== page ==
4. Anyone know what 1423 Bay just went for? Old house, decent interior, excellent garden. Listed 549, assessed 427.

    Thanks

  5. “I was actually thinking about affordable oceanfront the other day… It seems like just a couple of years ago you could find the odd tear-down on the ocean for $400-$500k. ”

    When we purchased in 2008 we looked at a few waterfront places. Lovely waterfront duplex on the Gorge (just off Selkirk) asking 800K and disgusting house (probably tear down) in West Saanich on a nice large lot for 700K. Don’t think you’d find those values today.

  6. Newcomer, I’ve been looking in the US since 2007. My conclusion is that I’ll stay in Canada for mostly tax and hassle related reasons. I don’t need to make the most money ever, just enough to retire early while we still have our health.

    As far as cash flow positive neighbourhoods in San Francisco, Seattle and New York city – I really really doubt it. Go to biggerpockets and ask around and you’ll see what I mean.

    Investors living in these cities are not investing at home for cash flow – they are heading to Oklahoma and Texas and the Carolinas and other areas where the numbers work.

    I would be interested in a concrete example of a cash flow property in these areas.

  7. @Totoro

    I can show you cash flow positive in those cities, but you might not think the neighborhoods I pick match your definition of “desirable.” (I’m guessing you know that, so don’t make me do it if you already know.) I can’t, on the other hand, show you cash flow positive anywhere in Victoria. I know, because I tried to find one to buy this summer. My point here is that Victoria is more overpriced than any US city, including Seattle, New York, and San Francisco.

  8. Nice work, Dasmo. I remember that lot coming up for sale and thinking it was a cool spot. It is always rare for affordable waterfront to come up, especially so close to the city.

    I was actually thinking about affordable oceanfront the other day… It seems like just a couple of years ago you could find the odd tear-down on the ocean for $400-$500k. Not in fancy places like South Oak Bay or Cadboro, but places like Esquimalt and View Royal. Now – forget it, nothing for less than $800k or more; usually a million.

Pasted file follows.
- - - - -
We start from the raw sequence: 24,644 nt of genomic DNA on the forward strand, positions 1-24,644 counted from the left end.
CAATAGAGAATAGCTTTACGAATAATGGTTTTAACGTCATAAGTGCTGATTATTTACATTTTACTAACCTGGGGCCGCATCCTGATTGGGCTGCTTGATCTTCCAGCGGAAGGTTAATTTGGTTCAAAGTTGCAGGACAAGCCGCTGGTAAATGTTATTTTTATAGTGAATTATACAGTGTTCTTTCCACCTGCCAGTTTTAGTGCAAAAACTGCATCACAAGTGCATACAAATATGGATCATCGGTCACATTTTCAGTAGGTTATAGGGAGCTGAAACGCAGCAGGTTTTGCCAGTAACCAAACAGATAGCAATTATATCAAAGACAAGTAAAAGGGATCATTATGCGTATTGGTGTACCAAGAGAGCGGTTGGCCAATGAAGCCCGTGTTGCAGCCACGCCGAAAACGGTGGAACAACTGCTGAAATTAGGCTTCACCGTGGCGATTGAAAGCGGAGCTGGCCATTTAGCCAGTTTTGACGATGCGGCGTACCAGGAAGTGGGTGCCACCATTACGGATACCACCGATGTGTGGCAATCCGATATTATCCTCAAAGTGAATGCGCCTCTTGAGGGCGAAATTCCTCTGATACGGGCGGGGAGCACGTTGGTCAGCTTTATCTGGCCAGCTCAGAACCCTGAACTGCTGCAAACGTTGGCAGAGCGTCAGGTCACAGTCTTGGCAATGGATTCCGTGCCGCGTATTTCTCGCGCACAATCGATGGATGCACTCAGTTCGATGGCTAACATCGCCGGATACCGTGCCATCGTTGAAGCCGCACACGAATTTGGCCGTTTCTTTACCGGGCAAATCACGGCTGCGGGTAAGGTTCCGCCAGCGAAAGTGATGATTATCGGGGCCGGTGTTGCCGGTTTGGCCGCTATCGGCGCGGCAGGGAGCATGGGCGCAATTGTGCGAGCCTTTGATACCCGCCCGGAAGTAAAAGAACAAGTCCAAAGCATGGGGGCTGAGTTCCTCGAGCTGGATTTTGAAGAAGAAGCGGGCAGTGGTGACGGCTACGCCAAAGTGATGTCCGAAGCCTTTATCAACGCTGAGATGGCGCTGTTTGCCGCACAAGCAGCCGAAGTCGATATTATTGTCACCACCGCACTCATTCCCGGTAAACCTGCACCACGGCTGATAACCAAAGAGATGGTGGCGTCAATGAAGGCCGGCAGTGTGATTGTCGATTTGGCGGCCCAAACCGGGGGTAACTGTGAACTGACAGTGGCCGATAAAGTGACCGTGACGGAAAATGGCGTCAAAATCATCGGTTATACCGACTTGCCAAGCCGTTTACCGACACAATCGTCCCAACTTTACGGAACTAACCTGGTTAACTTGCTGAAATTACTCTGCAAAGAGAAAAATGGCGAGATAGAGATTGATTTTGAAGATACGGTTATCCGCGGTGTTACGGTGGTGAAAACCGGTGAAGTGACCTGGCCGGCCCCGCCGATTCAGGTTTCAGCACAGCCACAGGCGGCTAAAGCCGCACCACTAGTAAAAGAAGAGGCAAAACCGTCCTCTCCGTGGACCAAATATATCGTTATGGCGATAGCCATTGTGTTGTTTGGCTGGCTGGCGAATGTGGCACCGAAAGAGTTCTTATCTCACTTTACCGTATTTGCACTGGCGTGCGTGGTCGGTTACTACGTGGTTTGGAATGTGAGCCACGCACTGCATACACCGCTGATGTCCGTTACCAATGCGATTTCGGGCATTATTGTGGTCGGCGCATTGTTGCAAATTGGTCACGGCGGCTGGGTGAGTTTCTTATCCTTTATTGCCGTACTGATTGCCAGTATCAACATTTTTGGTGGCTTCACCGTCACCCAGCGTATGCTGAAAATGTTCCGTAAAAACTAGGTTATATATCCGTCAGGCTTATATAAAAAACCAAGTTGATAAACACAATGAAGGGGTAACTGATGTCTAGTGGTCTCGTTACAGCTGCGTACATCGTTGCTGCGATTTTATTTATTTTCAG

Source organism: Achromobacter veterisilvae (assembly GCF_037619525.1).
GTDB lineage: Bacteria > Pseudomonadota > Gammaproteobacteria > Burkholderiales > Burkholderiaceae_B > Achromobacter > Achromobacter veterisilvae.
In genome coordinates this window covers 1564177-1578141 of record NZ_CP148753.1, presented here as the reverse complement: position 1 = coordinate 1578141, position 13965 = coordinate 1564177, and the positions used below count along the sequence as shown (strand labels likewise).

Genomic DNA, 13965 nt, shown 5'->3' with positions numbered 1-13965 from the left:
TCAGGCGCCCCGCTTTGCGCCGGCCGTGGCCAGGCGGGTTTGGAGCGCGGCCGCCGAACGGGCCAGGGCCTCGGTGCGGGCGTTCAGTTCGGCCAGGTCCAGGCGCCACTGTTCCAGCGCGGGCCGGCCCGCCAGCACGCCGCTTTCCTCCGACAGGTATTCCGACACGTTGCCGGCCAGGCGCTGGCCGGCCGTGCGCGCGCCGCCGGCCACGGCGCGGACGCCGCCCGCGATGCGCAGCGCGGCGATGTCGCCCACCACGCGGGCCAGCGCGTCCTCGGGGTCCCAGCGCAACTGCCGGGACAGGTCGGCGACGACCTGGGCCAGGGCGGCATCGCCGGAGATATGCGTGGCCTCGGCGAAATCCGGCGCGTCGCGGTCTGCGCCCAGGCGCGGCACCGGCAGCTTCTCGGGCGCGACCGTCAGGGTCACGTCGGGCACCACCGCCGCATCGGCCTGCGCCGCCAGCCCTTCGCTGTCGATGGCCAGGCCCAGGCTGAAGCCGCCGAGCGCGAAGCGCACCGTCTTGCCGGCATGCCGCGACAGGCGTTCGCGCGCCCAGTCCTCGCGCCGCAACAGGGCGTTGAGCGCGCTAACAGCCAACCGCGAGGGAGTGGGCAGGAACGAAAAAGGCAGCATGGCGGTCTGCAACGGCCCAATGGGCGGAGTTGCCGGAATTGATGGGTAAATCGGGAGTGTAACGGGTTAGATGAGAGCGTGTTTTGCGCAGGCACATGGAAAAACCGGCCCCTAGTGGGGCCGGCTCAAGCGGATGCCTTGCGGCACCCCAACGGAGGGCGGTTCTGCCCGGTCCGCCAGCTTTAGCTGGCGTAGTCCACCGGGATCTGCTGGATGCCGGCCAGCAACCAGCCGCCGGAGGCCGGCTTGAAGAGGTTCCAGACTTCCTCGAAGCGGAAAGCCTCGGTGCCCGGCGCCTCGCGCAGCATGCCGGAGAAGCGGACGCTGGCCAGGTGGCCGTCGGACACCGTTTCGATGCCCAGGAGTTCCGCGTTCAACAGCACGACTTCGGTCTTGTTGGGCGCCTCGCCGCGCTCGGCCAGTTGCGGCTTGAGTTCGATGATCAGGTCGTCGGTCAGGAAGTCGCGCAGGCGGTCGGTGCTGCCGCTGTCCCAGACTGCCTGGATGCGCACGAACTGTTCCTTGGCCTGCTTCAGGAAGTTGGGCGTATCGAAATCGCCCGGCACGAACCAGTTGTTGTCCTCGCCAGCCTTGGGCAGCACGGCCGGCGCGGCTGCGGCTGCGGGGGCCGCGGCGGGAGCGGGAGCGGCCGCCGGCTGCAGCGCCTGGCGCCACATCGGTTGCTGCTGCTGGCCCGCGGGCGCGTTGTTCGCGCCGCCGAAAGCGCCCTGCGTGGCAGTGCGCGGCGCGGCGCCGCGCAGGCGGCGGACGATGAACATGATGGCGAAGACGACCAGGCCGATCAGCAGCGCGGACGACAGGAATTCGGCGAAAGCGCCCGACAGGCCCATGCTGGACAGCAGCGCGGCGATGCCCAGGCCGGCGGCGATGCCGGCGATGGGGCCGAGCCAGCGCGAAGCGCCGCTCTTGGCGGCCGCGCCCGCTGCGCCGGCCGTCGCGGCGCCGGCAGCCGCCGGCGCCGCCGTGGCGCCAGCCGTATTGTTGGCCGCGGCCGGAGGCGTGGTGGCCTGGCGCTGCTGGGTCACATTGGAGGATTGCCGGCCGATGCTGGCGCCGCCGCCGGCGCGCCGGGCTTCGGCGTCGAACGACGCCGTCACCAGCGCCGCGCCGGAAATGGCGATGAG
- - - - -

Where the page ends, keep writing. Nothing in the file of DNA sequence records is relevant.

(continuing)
Anyway, looks like a very nice investment and piece of paradise.

  9. @ Caveat, that’s the neighbours helicopter landing pad. There was a lot of encroachment on the lot from the neighbours since it used to be one large lot way back and since subdivision in 2000 it has been empty. The neighbours stuff spilling onto the property also affected it’s curb appeal… That neighbour is actually pretty awesome and removed all their stuff as soon as he caught wind we might purchase. I guess he wanted us there….

    @omykiss,
    Our proximity to the goose was also a big selling feature. Although my ebike is down right now 🙁

  10. It’s pretty neat up there and is a part of the city that not many people have ever been to or even know exists.

    Ah now i see it. Yeah cool area I used to ride my motorbike up there. It does kinda look like it was used as a dedicated trampoline property before.

  11. Dasmo – lovely spot. I’m a little bit jealous. I go back and forth between loving city living (Fairfield currently) and missing the big acreage I grew up on. Looks like this spot is the best of both worlds and won’t face a lot of development pressure.

    I’m curious – Google Earth makes it look like you have a trampoline in your front yard or perhaps a crop circle

  12. I bought my house about 4 years ago and looking back I am really glad I did. Paid one mil six for it
    which sounds like a lot but it is over half an acre, almost 8,000 square feet with a carriage house. The house was built in 1922; but all new wiring and plumbing; newer roof and all the chimneys were repointed. In Rockland, with ocean views from all five balconies. Did a bit of interior painting to brighten up the entry hall colour and replaced one bathroom countertop with granite.

    I have no idea if the house is a good investment but I love living in it and plan on being buried in the back yard under the rosebushes.

    I still look at the real estate listings regularly but have not found anything like it for under 3 million; so I guess it was a good deal. It took a year to find it in the first place so patience is the key.

  13. Yes. And they are not cash flow positive. You need to do the math.

    Yeah a lot of people in Victoria like to think cash flow positive means you are net positive if you consider principal paydown.

  14. Have you checked out the rents in these places?